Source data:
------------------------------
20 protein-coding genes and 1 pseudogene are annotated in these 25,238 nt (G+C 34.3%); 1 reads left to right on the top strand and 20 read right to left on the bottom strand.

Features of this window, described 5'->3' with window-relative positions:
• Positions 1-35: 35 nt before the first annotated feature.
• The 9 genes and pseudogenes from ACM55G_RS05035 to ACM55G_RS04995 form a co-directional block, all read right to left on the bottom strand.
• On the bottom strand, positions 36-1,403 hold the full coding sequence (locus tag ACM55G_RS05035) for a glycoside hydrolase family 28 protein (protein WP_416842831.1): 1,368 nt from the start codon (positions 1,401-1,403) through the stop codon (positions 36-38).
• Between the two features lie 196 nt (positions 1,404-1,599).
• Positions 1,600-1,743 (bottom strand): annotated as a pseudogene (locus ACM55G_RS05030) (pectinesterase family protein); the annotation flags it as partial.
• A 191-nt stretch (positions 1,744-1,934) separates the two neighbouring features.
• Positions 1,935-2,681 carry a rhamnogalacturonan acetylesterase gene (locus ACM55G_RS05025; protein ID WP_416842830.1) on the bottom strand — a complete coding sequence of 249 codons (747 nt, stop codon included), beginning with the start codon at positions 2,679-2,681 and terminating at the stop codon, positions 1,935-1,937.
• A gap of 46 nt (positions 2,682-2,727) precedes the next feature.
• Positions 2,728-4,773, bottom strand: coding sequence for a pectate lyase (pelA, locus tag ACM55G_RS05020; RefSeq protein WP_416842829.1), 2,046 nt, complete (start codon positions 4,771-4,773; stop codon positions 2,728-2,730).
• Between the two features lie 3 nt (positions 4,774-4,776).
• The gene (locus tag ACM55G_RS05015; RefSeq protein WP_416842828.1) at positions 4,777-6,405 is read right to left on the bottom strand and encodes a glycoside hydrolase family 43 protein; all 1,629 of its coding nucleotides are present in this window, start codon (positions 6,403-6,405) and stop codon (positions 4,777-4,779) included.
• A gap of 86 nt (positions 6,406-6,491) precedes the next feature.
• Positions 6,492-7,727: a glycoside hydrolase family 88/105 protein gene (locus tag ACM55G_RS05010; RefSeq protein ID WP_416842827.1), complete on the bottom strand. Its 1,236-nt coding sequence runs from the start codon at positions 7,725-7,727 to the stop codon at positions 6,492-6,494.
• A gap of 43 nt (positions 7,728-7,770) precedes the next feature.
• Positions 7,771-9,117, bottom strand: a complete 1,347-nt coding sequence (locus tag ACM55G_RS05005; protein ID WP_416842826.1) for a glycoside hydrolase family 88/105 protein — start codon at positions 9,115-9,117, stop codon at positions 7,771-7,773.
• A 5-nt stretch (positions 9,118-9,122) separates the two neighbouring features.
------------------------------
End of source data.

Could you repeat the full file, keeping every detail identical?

20 protein-coding genes and 1 pseudogene are annotated in these 25,238 nt (G+C 34.3%); 1 reads left to right on the top strand and 20 read right to left on the bottom strand.

Features of this window, described 5'->3' with window-relative positions:
• Positions 1-35: 35 nt before the first annotated feature.
• The 9 genes and pseudogenes from ACM55G_RS05035 to ACM55G_RS04995 form a co-directional block, all read right to left on the bottom strand.
• On the bottom strand, positions 36-1,403 hold the full coding sequence (locus tag ACM55G_RS05035) for a glycoside hydrolase family 28 protein (protein WP_416842831.1): 1,368 nt from the start codon (positions 1,401-1,403) through the stop codon (positions 36-38).
• Between the two features lie 196 nt (positions 1,404-1,599).
• Positions 1,600-1,743 (bottom strand): annotated as a pseudogene (locus ACM55G_RS05030) (pectinesterase family protein); the annotation flags it as partial.
• A 191-nt stretch (positions 1,744-1,934) separates the two neighbouring features.
• Positions 1,935-2,681 carry a rhamnogalacturonan acetylesterase gene (locus ACM55G_RS05025; protein ID WP_416842830.1) on the bottom strand — a complete coding sequence of 249 codons (747 nt, stop codon included), beginning with the start codon at positions 2,679-2,681 and terminating at the stop codon, positions 1,935-1,937.
• A gap of 46 nt (positions 2,682-2,727) precedes the next feature.
• Positions 2,728-4,773, bottom strand: coding sequence for a pectate lyase (pelA, locus tag ACM55G_RS05020; RefSeq protein WP_416842829.1), 2,046 nt, complete (start codon positions 4,771-4,773; stop codon positions 2,728-2,730).
• Between the two features lie 3 nt (positions 4,774-4,776).
• The gene (locus tag ACM55G_RS05015; RefSeq protein WP_416842828.1) at positions 4,777-6,405 is read right to left on the bottom strand and encodes a glycoside hydrolase family 43 protein; all 1,629 of its coding nucleotides are present in this window, start codon (positions 6,403-6,405) and stop codon (positions 4,777-4,779) included.
• A gap of 86 nt (positions 6,406-6,491) precedes the next feature.
• Positions 6,492-7,727: a glycoside hydrolase family 88/105 protein gene (locus tag ACM55G_RS05010; RefSeq protein ID WP_416842827.1), complete on the bottom strand. Its 1,236-nt coding sequence runs from the start codon at positions 7,725-7,727 to the stop codon at positions 6,492-6,494.
• A gap of 43 nt (positions 7,728-7,770) precedes the next feature.
• Positions 7,771-9,117, bottom strand: a complete 1,347-nt coding sequence (locus tag ACM55G_RS05005; protein ID WP_416842826.1) for a glycoside hydrolase family 88/105 protein — start codon at positions 9,115-9,117, stop codon at positions 7,771-7,773.
• A 5-nt stretch (positions 9,118-9,122) separates the two neighbouring features.